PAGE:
Ukraine’s partners worried about deteriorating commitment of Zelenskiy administration to judicial reform

Ukraine’s partners worried about deteriorating commitment of Zelenskiy administration to judicial reform
Ukrainian President Volodymyr Zelenskiy's appointee as General Prosecutor, Iryna Venedyktova, seems more interested in pursuing a political agenda than cleaning up Ukraine’s venal judicial system.
By Ben Aris in Berlin September 16, 2020

Ukraine’s partners are worried about the deteriorating commitment of the Zelenskiy administration to the rule of law and judicial reform and the increasingly politically motivated actions of the president's recently appointed General Prosecutor, Iryna Venedyktova.

“In most countries, judges take on the mafia,” writes Roman Olearchyk, The Financial Times veteran correspondent in Ukraine. “In Kyiv’s district administrative court, some of the justices are the mafia, say anti-corruption investigators.” 

Venedyktova was a controversial hire and replaced the widely respected Ruslan Riaboshapka, who was dubbed “Ukraine’s first ever honest general prosecutor.” Venedyktova is widely seen as loyal to Zelenskiy and among her first moves was the launching of an abuse of office investigation into former president Petro Poroshenko that is widely seen as politically motivated.

“Zelenskiy’s handpicked Prosecutor General Iryna Venedyktova discredits herself completely. She has now opened 39 cases against Poroshenko because Zelenskiy hates him, rather than going after Ukraine's real criminals. Ukraine needs the rule of law!” tweeted Anders Aslund, a Swedish economist and a Senior Fellow at the Atlantic Council.

Poroshenko had to defend himself in court on July 1 against abuse of office charges that nearly saw him jailed. The ex-president failed to show up at the State Bureau of Investigations and walked out of court after the charges were dropped.

In the most recent scandal more than 20 Western-sponsored civil society organisations signed a September 11 statement calling on Venedyktova to dismiss her recently appointed deputy, Maksym Yakubovskiy, as announced by the ZMINA centre for Human Rights.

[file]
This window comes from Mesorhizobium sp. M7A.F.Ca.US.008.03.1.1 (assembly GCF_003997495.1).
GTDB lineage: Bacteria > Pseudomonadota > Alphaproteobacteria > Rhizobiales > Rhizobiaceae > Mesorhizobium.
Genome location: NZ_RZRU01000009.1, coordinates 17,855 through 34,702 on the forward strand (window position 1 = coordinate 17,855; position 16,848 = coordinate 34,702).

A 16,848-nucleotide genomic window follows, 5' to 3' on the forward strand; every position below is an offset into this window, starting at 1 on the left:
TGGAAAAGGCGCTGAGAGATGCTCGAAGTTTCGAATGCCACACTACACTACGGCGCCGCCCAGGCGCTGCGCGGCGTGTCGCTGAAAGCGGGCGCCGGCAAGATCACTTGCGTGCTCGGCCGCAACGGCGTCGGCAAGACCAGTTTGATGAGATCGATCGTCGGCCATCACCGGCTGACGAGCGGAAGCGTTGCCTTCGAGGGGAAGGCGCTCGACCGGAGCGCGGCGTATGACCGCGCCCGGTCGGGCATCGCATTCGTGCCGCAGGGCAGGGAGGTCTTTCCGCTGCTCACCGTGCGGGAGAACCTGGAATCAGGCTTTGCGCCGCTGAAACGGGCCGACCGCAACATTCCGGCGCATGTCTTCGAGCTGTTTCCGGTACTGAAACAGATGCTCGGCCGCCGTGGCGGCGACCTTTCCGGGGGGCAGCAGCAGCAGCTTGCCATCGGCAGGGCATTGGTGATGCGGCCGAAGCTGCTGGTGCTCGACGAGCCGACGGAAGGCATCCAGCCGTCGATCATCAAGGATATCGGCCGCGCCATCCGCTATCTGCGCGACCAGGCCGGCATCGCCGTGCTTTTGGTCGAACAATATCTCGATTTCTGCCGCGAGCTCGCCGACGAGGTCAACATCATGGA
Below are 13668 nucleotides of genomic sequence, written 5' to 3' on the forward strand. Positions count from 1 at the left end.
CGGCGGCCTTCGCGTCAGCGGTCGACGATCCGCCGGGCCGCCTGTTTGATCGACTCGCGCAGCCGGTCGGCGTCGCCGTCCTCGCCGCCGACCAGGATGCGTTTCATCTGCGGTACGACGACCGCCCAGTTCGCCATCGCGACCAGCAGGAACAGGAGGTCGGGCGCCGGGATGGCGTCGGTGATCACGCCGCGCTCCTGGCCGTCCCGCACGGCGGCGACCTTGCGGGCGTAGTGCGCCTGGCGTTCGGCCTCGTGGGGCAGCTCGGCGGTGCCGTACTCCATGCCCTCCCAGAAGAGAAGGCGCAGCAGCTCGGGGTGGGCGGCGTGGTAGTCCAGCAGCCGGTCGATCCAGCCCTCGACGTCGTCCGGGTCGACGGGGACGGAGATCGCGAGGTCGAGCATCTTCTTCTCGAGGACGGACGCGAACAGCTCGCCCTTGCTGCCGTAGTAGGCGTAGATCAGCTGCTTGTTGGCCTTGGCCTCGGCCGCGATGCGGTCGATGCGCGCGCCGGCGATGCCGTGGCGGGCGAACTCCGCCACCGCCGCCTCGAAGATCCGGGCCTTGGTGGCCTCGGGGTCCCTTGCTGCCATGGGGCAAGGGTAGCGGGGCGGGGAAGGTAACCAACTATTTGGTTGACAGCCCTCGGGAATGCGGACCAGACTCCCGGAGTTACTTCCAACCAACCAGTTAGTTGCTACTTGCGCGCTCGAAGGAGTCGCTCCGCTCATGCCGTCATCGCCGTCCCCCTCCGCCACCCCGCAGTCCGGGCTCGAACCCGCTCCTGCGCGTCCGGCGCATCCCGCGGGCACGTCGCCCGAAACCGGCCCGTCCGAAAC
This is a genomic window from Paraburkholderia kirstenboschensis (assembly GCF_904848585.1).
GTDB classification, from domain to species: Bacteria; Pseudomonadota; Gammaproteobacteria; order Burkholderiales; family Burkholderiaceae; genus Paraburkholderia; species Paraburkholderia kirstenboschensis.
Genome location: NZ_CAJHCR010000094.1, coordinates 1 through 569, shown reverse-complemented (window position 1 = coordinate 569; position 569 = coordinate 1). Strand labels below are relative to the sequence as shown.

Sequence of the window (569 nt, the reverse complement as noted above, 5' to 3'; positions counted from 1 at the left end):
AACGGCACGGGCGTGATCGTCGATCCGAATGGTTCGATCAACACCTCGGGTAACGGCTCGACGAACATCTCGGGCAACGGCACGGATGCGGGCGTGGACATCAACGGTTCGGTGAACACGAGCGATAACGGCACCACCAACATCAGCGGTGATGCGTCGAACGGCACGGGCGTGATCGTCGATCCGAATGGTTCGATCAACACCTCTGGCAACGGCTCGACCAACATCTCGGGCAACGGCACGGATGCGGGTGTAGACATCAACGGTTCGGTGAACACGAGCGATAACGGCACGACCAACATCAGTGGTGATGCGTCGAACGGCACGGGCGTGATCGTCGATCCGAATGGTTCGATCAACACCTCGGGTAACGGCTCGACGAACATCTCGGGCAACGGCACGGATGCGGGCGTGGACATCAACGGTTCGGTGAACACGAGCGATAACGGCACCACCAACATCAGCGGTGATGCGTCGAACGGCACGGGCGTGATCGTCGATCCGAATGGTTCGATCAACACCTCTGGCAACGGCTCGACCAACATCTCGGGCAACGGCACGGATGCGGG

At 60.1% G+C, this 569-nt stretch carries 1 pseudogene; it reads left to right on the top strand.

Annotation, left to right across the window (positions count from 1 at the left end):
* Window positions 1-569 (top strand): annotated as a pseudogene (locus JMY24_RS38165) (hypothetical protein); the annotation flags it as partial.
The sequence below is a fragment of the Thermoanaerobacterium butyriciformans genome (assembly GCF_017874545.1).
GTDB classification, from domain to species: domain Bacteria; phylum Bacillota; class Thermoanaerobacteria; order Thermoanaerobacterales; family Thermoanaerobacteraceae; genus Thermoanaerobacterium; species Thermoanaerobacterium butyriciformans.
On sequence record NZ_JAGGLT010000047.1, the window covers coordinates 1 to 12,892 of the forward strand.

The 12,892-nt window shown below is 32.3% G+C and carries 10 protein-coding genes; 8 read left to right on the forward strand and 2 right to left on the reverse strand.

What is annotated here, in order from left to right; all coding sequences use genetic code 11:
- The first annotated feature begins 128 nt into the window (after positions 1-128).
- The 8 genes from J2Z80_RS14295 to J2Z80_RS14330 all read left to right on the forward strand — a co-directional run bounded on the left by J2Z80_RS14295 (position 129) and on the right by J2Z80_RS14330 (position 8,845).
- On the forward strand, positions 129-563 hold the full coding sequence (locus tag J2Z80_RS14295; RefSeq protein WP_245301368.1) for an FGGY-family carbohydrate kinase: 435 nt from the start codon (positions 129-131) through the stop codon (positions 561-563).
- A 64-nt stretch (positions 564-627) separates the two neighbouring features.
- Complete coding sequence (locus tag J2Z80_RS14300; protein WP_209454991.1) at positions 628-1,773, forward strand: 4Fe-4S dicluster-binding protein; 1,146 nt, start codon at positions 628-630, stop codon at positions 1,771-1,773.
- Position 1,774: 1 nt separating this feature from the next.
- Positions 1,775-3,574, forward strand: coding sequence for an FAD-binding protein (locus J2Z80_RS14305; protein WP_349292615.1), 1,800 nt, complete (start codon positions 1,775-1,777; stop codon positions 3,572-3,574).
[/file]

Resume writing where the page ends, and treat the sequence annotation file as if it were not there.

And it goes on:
“Yakubovskiy needs to be dismissed in order to ensure the independence of the departments in the Prosecutor General’s Office that he has been appointed to lead,” the statement said. “These are the departments to conduct EuroMaidan-related investigations, to combat the use of torture and to prosecute military crimes.” The statement also called for Venedyktova to voice public support for criminal cases involving the EuroMaidan crimes.

Venedyktova appointed Yakubovskiy as her deputy on September 10, the Prosecutor General’s Office announced that day. In 2011-2013, Yakubovskiy served as an expert of criminal law for the Constitutional State Independent Ukrainian centre for Legal Initiatives and Examinations, which is sponsored by Viktor Medvedchuk, widely recognised as Putin’s right-hand man in Ukraine. “The centre’s director is Vasyl Nimchenko, who is an MP with the pro-Russian Opposition Platform For Life Party, which was co-founded by Medvedchuk (also an MP). Among the centre’s key activities was discrediting the Ukraine-EU Association Agreement,” the statement said.

Yakubovskiy’s appointment “eliminates the independence of the prosecutors of the Prosecutor General’s Office as procedural directors in the EuroMaidan cases, as well as the possibility for an effective conclusion to investigating these cases and an appropriate presentation of accusations in court,” said the statement, whose signatures include the Anti-Corruption Action Centre and Transparency International Ukraine.